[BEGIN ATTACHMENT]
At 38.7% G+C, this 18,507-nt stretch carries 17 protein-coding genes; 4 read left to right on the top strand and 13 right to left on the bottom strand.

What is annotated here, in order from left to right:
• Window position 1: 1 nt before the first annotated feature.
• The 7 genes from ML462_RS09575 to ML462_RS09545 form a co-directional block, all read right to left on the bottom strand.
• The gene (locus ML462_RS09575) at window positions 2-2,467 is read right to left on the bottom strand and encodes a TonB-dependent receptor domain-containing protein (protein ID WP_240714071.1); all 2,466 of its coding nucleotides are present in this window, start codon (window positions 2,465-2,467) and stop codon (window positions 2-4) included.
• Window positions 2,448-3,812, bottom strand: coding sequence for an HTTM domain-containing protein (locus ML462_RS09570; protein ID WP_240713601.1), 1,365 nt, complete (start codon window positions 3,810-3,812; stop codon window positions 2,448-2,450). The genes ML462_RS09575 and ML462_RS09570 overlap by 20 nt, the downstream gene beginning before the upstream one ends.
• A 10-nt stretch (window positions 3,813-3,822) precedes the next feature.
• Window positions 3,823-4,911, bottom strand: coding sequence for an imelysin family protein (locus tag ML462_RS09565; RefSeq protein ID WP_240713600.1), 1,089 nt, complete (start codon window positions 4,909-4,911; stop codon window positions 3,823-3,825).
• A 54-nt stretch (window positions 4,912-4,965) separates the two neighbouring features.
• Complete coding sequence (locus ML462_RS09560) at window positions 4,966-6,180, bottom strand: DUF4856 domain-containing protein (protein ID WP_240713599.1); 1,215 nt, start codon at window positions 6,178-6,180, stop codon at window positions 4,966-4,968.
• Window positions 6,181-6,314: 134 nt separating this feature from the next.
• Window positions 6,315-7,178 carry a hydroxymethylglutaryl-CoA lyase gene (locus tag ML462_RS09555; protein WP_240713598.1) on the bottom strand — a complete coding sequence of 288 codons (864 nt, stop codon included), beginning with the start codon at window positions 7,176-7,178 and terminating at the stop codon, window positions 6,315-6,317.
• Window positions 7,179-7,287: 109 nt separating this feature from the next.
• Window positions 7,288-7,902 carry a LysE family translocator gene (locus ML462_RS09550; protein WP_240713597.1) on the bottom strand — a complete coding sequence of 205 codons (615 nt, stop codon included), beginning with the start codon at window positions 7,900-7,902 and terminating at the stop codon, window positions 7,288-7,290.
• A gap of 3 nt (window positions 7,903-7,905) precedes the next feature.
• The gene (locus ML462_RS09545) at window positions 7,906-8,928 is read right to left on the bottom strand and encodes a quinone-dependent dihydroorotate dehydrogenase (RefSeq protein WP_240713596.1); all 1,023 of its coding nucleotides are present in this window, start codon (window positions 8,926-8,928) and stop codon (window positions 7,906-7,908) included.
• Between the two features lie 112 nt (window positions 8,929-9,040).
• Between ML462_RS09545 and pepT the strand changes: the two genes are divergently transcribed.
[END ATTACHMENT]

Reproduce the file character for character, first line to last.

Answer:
At 38.7% G+C, this 18,507-nt stretch carries 17 protein-coding genes; 4 read left to right on the top strand and 13 right to left on the bottom strand.

What is annotated here, in order from left to right:
• Window position 1: 1 nt before the first annotated feature.
• The 7 genes from ML462_RS09575 to ML462_RS09545 form a co-directional block, all read right to left on the bottom strand.
• The gene (locus ML462_RS09575) at window positions 2-2,467 is read right to left on the bottom strand and encodes a TonB-dependent receptor domain-containing protein (protein ID WP_240714071.1); all 2,466 of its coding nucleotides are present in this window, start codon (window positions 2,465-2,467) and stop codon (window positions 2-4) included.
• Window positions 2,448-3,812, bottom strand: coding sequence for an HTTM domain-containing protein (locus ML462_RS09570; protein ID WP_240713601.1), 1,365 nt, complete (start codon window positions 3,810-3,812; stop codon window positions 2,448-2,450). The genes ML462_RS09575 and ML462_RS09570 overlap by 20 nt, the downstream gene beginning before the upstream one ends.
• A 10-nt stretch (window positions 3,813-3,822) precedes the next feature.
• Window positions 3,823-4,911, bottom strand: coding sequence for an imelysin family protein (locus tag ML462_RS09565; RefSeq protein ID WP_240713600.1), 1,089 nt, complete (start codon window positions 4,909-4,911; stop codon window positions 3,823-3,825).
• A 54-nt stretch (window positions 4,912-4,965) separates the two neighbouring features.
• Complete coding sequence (locus ML462_RS09560) at window positions 4,966-6,180, bottom strand: DUF4856 domain-containing protein (protein ID WP_240713599.1); 1,215 nt, start codon at window positions 6,178-6,180, stop codon at window positions 4,966-4,968.
• Window positions 6,181-6,314: 134 nt separating this feature from the next.
• Window positions 6,315-7,178 carry a hydroxymethylglutaryl-CoA lyase gene (locus tag ML462_RS09555; protein WP_240713598.1) on the bottom strand — a complete coding sequence of 288 codons (864 nt, stop codon included), beginning with the start codon at window positions 7,176-7,178 and terminating at the stop codon, window positions 6,315-6,317.
• Window positions 7,179-7,287: 109 nt separating this feature from the next.
• Window positions 7,288-7,902 carry a LysE family translocator gene (locus ML462_RS09550; protein WP_240713597.1) on the bottom strand — a complete coding sequence of 205 codons (615 nt, stop codon included), beginning with the start codon at window positions 7,900-7,902 and terminating at the stop codon, window positions 7,288-7,290.
• A gap of 3 nt (window positions 7,903-7,905) precedes the next feature.
• The gene (locus ML462_RS09545) at window positions 7,906-8,928 is read right to left on the bottom strand and encodes a quinone-dependent dihydroorotate dehydrogenase (RefSeq protein WP_240713596.1); all 1,023 of its coding nucleotides are present in this window, start codon (window positions 8,926-8,928) and stop codon (window positions 7,906-7,908) included.
• Between the two features lie 112 nt (window positions 8,929-9,040).
• Between ML462_RS09545 and pepT the strand changes: the two genes are divergently transcribed.